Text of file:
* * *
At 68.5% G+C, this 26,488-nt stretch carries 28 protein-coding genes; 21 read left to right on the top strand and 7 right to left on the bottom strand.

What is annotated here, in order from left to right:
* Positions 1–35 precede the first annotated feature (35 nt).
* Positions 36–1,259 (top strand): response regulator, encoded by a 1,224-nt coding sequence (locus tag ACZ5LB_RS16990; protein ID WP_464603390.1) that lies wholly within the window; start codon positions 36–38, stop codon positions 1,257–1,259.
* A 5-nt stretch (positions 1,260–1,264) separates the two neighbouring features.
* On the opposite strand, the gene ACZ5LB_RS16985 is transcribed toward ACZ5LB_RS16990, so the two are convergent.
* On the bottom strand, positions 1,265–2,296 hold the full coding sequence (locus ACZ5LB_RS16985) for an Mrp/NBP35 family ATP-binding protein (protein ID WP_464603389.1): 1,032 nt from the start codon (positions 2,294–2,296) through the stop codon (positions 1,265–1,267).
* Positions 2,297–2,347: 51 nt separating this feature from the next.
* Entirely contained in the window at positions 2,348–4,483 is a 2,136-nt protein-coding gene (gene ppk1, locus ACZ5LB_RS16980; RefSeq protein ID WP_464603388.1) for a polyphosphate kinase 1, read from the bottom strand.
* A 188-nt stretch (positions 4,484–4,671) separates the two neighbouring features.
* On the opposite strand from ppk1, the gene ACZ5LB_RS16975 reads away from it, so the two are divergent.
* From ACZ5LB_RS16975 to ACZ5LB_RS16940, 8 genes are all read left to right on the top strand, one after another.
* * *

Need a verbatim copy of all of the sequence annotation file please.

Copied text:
At 68.5% G+C, this 26,488-nt stretch carries 28 protein-coding genes; 21 read left to right on the top strand and 7 right to left on the bottom strand.

What is annotated here, in order from left to right:
* Positions 1–35 precede the first annotated feature (35 nt).
* Positions 36–1,259 (top strand): response regulator, encoded by a 1,224-nt coding sequence (locus tag ACZ5LB_RS16990; protein ID WP_464603390.1) that lies wholly within the window; start codon positions 36–38, stop codon positions 1,257–1,259.
* A 5-nt stretch (positions 1,260–1,264) separates the two neighbouring features.
* On the opposite strand, the gene ACZ5LB_RS16985 is transcribed toward ACZ5LB_RS16990, so the two are convergent.
* On the bottom strand, positions 1,265–2,296 hold the full coding sequence (locus ACZ5LB_RS16985) for an Mrp/NBP35 family ATP-binding protein (protein ID WP_464603389.1): 1,032 nt from the start codon (positions 2,294–2,296) through the stop codon (positions 1,265–1,267).
* Positions 2,297–2,347: 51 nt separating this feature from the next.
* Entirely contained in the window at positions 2,348–4,483 is a 2,136-nt protein-coding gene (gene ppk1, locus ACZ5LB_RS16980; RefSeq protein ID WP_464603388.1) for a polyphosphate kinase 1, read from the bottom strand.
* A 188-nt stretch (positions 4,484–4,671) separates the two neighbouring features.
* On the opposite strand from ppk1, the gene ACZ5LB_RS16975 reads away from it, so the two are divergent.
* From ACZ5LB_RS16975 to ACZ5LB_RS16940, 8 genes are all read left to right on the top strand, one after another.